Madagascar earns big turnout for WSSCC strategy consultation

Date: 26th July 2016

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By David Trouba, Programme Manager – Advocacy and Communications, WSSCC

In the WSSCC context, Madagascar knows how to do things well, and to do them big:

  • Since 2010 the GSF-supported programme (‘Fonds d’Appui pour l’Assainissement’ (FAA)’) has enabled 1.64 million people in 22 districts to live in open defecation free environments, and 3.6, and 3 million to have safe, fly-proof latrines;
  • For more than 10 years, the WSSCC-affiliated Diorano WASH Coalition has functioned as a model multi-stakeholder professional network and knowledge exchange platform for hundreds of members down to the district level.

Therefore, it comes as no surprise that the recent national WSSCC Strategy Consultation, held 13 July in Antananarivo, was the best-attended to date, with some 80 professionals representing a wide range of the country’s WASH professional society.

Opening session panelists led by the Secretary General in the Ministry of WASH, Madam Joséphine Angèle Ravelojaona Rasoanandrasana. Credit: WSSCC

Opening session panelists led by the Secretary General in the Ministry of WASH, Madam Joséphine Angèle Ravelojaona Rasoanandrasana. Credit: WSSCC

A full day of presentations from the Government, WSSCC’s National Coordinator, and the GSF Programme Director in Madagascar, together with small group discussions, yielded a result similar to that of the other 16 national consultations taking place: general endorsement of six propositions vital to WSSCC’s work from 2017 and beyond.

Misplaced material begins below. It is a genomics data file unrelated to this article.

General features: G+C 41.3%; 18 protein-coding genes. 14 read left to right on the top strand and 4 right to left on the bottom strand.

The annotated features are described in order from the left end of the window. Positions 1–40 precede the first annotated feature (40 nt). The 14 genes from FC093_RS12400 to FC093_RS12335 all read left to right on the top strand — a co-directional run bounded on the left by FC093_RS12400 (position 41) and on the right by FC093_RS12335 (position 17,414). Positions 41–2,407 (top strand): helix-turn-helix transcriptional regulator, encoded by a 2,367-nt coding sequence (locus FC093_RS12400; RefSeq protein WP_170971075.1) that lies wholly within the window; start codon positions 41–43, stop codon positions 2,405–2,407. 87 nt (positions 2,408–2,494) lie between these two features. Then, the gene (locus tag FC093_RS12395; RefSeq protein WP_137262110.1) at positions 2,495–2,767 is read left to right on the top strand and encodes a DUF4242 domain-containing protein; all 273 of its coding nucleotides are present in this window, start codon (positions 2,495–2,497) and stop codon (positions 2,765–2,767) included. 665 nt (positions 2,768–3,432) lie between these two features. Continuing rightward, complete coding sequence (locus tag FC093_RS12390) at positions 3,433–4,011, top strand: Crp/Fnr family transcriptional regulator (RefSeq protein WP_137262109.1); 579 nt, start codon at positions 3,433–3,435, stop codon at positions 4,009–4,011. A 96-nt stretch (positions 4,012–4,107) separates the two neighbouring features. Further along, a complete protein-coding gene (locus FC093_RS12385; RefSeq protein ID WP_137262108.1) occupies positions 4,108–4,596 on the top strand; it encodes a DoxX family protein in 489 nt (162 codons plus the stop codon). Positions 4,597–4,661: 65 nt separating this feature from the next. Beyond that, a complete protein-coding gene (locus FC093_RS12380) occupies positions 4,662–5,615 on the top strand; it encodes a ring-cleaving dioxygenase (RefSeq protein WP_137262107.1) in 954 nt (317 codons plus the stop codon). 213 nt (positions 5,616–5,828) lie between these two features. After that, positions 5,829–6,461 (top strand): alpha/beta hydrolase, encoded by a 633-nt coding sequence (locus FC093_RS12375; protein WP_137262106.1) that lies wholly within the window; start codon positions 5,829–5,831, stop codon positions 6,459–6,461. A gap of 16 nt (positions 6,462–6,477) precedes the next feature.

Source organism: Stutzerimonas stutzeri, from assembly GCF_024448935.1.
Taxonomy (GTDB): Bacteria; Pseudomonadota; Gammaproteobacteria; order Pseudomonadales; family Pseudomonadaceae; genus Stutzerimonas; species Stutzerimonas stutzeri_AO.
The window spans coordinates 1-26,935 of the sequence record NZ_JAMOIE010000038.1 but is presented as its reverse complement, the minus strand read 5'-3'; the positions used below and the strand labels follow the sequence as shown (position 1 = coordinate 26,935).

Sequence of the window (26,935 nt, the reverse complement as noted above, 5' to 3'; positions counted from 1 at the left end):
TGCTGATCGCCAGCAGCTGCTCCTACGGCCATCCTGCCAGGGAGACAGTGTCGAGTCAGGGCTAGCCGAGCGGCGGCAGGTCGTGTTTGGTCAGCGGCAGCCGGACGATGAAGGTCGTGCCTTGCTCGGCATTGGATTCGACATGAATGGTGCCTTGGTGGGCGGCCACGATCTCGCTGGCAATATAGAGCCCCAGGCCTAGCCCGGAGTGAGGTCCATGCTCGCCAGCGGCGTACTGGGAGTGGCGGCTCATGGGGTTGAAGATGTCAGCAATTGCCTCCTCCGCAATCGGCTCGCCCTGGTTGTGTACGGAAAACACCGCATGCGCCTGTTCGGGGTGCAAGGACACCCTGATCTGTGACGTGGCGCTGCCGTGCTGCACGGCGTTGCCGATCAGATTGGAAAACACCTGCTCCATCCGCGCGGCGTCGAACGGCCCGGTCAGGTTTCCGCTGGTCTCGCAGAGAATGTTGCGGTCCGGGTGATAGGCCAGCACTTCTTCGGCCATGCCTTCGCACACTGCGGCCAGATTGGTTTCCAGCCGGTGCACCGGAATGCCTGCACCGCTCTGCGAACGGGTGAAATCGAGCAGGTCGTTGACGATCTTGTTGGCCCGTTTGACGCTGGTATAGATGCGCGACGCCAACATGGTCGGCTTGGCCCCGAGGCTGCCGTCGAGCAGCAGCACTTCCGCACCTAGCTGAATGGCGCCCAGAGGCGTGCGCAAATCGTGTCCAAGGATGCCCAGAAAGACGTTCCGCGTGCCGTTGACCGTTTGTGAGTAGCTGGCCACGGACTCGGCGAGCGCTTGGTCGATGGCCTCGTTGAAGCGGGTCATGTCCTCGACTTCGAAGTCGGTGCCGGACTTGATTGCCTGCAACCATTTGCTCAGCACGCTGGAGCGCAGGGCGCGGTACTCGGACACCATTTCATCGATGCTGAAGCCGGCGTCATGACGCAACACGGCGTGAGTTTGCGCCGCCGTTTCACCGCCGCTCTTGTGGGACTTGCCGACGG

Again, these propositions – agreed upon by WSSCC’s 16 National Coordinators in early June, and resulting in great part from 8 months of research, surveying and other data gathering by WSSCC – are:

For the period 2017-2020, and on the basis of existing financial and human resources:

  1. WSSCC should work in peri-urban environments.
  2. GSF should expand its work within, but not beyond, the existing countries where it works.
  3. WSSCC should be a platform for a grassroots movement for sanitation & hygiene.
  4. WSSCC should learn systematically from its practice and share lessons across the sector; and collaborate to enable sector learning hubs at national levels to develop.
  5. WSSCC should strengthen WASH governance in the countries where it works, ensuring accountability, participation (of the poorest, most excluded) and contributing to system strengthening.
  6. WSSCC should promote the principles and practices of equality, universal access and non-discrimination in the WASH sector.

Similar to other National Consultations, however, there were suggest “tweaks” and additions by the gathered participants designed to make the propositions most appropriate to the local context and supportive of the Government’s own ambitions and priorities in water supply, sanitation and hygiene in the new Sustainable Development Goals era.

 

Meeting participants complete a stakeholder mapping of WASH interventions in Madagascar. Credit: WSSCC

Meeting participants complete a stakeholder mapping of WASH interventions in Madagascar. Credit: WSSCC

For Madagascar, these included: continue work on achieving open defecation free status in rural areas, with handwashing and hygiene programming in focus, but support where possible the Government’s efforts on water supply, solid waste management, and integrated water resources management; serve as a strong financial resource support partner (directly and in helping to identify new financial flows); accelerate work on Menstrual Hygiene Management; align efforts with other development partners including UNICEF, WaterAid, PSI, the World Bank, and others; and support sector coordination (while not usurping the Government’s coordination mandate) as well as efforts to improve monitoring and evaluation, knowledge management, sustainability and cross-sector collaboration (i.e. nutrition, health).